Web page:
It used to be, a few years ago, that you could tell the difference between a psycho-sexual thriller like say, BASIC INSTINCT and your run of the mill horror film. With torture cinema making such headway in the mainstream market and recent sex scenes in films pushing the kink envelope, the time seems as ripe as any for a re-melding of the principals of sex and psychos in slasherdom.
It’s true that certain sub-sects of independent and grindhouse cinema in the 1960’s and 1970’s were pumping out adaptations of DeSade and auteurs like Rollin and Franco were busy pushing the audiences erotic buttons as much as the San Fernando Valley set were, but most of that was lost as the genres parted ways in the coy conservatism of the Reagan 80’s. This week a crew of Canadian filmmakers are offering a kind of post-modern take on the sexual sadism that once ruled the pantheons of 42nd street sleaze-houses.
Living Death is nowhere near as intensely erotic or as outrageously extreme as the films that once haunted those forgotten palaces, but Producer turned Writer/Director Erin Berry (UKM: The Ultimate Killing Machine) has managed to put together a film that touches on a few of the finer points of the thriller while upping the ante on the gore.
Victor (Greg Bryk—A HISTORY OF VIOLENCE)is the ultimate smooth talker, a rich, exciting, ruggedly handsome ladies man with a penchant for pain. Holed up in an expansive estate left to him by his father, Victor lures young women home to have “a go” upstairs in his chamber of horrors. His wife Elizabeth (Kristy Swanson—BUFFY THE VAMPIRE SLAYER) seems to far taken in by his devilish spell, until the day that she and Victor’s lawyer Roman (Josh Peace—CUBE ZERO) decide that the best place Victor can go is straight into the ground. But when their attempted poisoning goes horribly wrong, it’s liable to be the death of them all.
Director Berry gets the opening scene right as Victor’s slow seduction of his latest conquest Melanie (Kelsey Matheson—DRACULA 2000) turns from steamy sensuality to high tension in a will he, or won’t he kill her, kind of sense. The climatic moment in this sequence is one of more effective uses of the jump scare that I’ve seen in quite a while.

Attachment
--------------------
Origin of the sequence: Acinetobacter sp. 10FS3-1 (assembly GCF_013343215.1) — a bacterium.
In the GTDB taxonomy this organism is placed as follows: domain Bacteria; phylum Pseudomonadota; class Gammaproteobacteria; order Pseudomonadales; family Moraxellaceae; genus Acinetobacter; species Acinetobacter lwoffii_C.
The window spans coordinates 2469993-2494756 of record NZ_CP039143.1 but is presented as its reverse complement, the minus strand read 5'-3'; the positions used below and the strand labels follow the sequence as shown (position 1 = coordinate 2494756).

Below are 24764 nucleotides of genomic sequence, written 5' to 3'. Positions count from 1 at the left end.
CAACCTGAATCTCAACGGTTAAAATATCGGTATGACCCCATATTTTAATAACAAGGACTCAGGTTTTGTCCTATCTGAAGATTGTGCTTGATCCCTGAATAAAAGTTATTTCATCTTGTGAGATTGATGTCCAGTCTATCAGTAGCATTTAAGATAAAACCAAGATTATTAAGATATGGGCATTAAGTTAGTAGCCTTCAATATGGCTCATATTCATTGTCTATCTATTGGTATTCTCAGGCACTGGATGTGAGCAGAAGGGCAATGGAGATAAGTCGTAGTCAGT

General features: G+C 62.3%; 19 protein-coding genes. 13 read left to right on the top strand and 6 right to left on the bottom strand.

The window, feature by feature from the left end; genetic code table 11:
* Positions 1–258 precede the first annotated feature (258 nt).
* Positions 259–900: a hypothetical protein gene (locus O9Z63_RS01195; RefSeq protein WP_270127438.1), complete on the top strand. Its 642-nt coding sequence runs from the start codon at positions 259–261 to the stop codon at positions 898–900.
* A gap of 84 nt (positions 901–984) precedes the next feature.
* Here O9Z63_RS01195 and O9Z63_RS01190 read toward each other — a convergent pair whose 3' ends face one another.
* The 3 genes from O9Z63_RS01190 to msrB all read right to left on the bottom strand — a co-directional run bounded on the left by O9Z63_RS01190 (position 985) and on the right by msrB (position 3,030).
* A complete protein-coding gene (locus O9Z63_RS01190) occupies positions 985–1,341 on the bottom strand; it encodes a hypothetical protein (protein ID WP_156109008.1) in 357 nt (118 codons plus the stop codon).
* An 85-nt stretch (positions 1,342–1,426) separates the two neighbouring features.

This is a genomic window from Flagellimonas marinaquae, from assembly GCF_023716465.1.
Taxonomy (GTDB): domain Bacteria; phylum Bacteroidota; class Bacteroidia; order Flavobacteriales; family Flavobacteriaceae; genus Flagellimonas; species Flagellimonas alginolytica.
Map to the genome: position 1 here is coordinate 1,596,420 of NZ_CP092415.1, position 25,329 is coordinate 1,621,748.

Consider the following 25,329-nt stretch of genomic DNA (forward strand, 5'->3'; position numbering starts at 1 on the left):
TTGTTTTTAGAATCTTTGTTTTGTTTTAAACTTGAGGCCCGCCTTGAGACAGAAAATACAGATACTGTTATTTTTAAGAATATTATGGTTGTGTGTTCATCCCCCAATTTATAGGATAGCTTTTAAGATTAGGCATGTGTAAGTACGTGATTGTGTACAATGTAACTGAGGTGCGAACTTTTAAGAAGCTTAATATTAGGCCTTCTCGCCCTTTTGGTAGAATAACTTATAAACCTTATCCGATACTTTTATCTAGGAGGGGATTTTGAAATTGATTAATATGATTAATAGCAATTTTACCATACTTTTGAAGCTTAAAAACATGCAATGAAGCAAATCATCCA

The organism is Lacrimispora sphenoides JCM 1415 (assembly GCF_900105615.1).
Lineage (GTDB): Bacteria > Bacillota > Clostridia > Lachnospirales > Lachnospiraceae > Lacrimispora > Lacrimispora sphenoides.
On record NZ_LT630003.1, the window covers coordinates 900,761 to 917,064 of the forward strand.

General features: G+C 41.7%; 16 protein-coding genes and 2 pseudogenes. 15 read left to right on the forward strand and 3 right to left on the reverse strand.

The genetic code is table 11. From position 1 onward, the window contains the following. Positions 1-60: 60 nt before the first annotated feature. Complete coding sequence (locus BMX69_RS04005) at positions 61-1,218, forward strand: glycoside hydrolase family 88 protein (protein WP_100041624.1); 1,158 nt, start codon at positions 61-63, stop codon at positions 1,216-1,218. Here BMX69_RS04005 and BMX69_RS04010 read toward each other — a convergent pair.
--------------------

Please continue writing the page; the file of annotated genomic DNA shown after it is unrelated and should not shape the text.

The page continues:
The problem with LIVING DEATH is that the film veers off too far into the LESS THAN ZERO lifestyle of Victor and too far away from the stalk a prey nature that the film seemed certain to assure. Elizabeth and Roman’s double-cross is part-and-parcel to the type of Jackie Collins twist that any hack writer could scratch out. But what makes it work is that the payoff is not in killing the rat bastard, it’s in what happens next. And while I thought that a few things were too “comedy of errors” once the body was taken to the morgue, the final 20 minutes of the film picked back up on the promise of the beginning. Indeed, the ending saved the film—by speeding up the pace and delivering on some much needed pain and suffering.
Not a perfect film by a long shot, most of the dialogue was weak and the sound in the film was atrocious. Entire sections of dialogue—spoken at a faint whisper—are barely audible over background noise and some sort of odd violin music. I can’t remember the last time I had to reach for the remote so often on a professionally authored DVD. Do yourselves a favor just jack the volume up to 11 and be prepared for moments when the sound does kick in—it’ll blow the damn doors off your speaker cabinet.
LIVING DEATH could have been a tense game of cat and mouse, and by the sound of the coverbox, it should have been. It’s not a bad film, just one that loses its focus trying to be too much drama and too little action. Still, what is on screen is defiantly worth a look, the performances are solid and the first 5, and last 20 make the hour in the middle a lot more bearable.